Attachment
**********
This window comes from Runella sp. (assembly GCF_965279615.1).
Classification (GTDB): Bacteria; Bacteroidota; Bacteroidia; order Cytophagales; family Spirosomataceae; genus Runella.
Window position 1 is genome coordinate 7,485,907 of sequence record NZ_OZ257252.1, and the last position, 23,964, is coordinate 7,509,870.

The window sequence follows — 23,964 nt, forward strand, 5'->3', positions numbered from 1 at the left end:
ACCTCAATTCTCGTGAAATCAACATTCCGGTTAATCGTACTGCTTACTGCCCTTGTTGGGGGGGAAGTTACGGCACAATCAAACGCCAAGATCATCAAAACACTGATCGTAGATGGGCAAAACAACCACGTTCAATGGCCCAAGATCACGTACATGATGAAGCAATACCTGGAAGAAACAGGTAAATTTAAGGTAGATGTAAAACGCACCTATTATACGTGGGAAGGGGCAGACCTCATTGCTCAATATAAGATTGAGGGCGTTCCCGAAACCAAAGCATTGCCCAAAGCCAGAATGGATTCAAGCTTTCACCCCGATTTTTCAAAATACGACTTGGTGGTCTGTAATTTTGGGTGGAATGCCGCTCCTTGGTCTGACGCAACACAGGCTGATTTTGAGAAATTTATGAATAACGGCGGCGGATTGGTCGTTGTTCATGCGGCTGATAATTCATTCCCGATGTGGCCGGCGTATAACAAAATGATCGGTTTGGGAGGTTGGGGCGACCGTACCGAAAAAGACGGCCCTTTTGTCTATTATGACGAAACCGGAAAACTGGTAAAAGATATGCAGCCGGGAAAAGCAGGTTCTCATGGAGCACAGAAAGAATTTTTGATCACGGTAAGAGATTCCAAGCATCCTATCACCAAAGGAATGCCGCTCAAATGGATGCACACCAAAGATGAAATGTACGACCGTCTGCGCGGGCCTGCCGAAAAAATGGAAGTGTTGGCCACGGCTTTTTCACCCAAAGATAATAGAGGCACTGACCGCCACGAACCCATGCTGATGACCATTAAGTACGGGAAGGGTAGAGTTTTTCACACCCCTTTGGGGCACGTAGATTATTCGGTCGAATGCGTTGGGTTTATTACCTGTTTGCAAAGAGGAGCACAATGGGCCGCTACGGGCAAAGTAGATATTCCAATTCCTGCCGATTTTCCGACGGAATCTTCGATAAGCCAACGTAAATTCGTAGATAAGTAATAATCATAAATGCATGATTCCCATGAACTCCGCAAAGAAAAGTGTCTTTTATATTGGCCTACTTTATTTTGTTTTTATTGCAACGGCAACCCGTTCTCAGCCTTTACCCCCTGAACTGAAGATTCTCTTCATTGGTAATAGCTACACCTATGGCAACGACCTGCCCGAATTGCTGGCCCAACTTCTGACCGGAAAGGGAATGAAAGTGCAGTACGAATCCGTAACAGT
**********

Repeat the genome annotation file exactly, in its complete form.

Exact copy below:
This window comes from Runella sp. (assembly GCF_965279615.1).
Classification (GTDB): Bacteria; Bacteroidota; Bacteroidia; order Cytophagales; family Spirosomataceae; genus Runella.
Window position 1 is genome coordinate 7,485,907 of sequence record NZ_OZ257252.1, and the last position, 23,964, is coordinate 7,509,870.

The window sequence follows — 23,964 nt, forward strand, 5'->3', positions numbered from 1 at the left end:
ACCTCAATTCTCGTGAAATCAACATTCCGGTTAATCGTACTGCTTACTGCCCTTGTTGGGGGGGAAGTTACGGCACAATCAAACGCCAAGATCATCAAAACACTGATCGTAGATGGGCAAAACAACCACGTTCAATGGCCCAAGATCACGTACATGATGAAGCAATACCTGGAAGAAACAGGTAAATTTAAGGTAGATGTAAAACGCACCTATTATACGTGGGAAGGGGCAGACCTCATTGCTCAATATAAGATTGAGGGCGTTCCCGAAACCAAAGCATTGCCCAAAGCCAGAATGGATTCAAGCTTTCACCCCGATTTTTCAAAATACGACTTGGTGGTCTGTAATTTTGGGTGGAATGCCGCTCCTTGGTCTGACGCAACACAGGCTGATTTTGAGAAATTTATGAATAACGGCGGCGGATTGGTCGTTGTTCATGCGGCTGATAATTCATTCCCGATGTGGCCGGCGTATAACAAAATGATCGGTTTGGGAGGTTGGGGCGACCGTACCGAAAAAGACGGCCCTTTTGTCTATTATGACGAAACCGGAAAACTGGTAAAAGATATGCAGCCGGGAAAAGCAGGTTCTCATGGAGCACAGAAAGAATTTTTGATCACGGTAAGAGATTCCAAGCATCCTATCACCAAAGGAATGCCGCTCAAATGGATGCACACCAAAGATGAAATGTACGACCGTCTGCGCGGGCCTGCCGAAAAAATGGAAGTGTTGGCCACGGCTTTTTCACCCAAAGATAATAGAGGCACTGACCGCCACGAACCCATGCTGATGACCATTAAGTACGGGAAGGGTAGAGTTTTTCACACCCCTTTGGGGCACGTAGATTATTCGGTCGAATGCGTTGGGTTTATTACCTGTTTGCAAAGAGGAGCACAATGGGCCGCTACGGGCAAAGTAGATATTCCAATTCCTGCCGATTTTCCGACGGAATCTTCGATAAGCCAACGTAAATTCGTAGATAAGTAATAATCATAAATGCATGATTCCCATGAACTCCGCAAAGAAAAGTGTCTTTTATATTGGCCTACTTTATTTTGTTTTTATTGCAACGGCAACCCGTTCTCAGCCTTTACCCCCTGAACTGAAGATTCTCTTCATTGGTAATAGCTACACCTATGGCAACGACCTGCCCGAATTGCTGGCCCAACTTCTGACCGGAAAGGGAATGAAAGTGCAGTACGAATCCGTAACAGT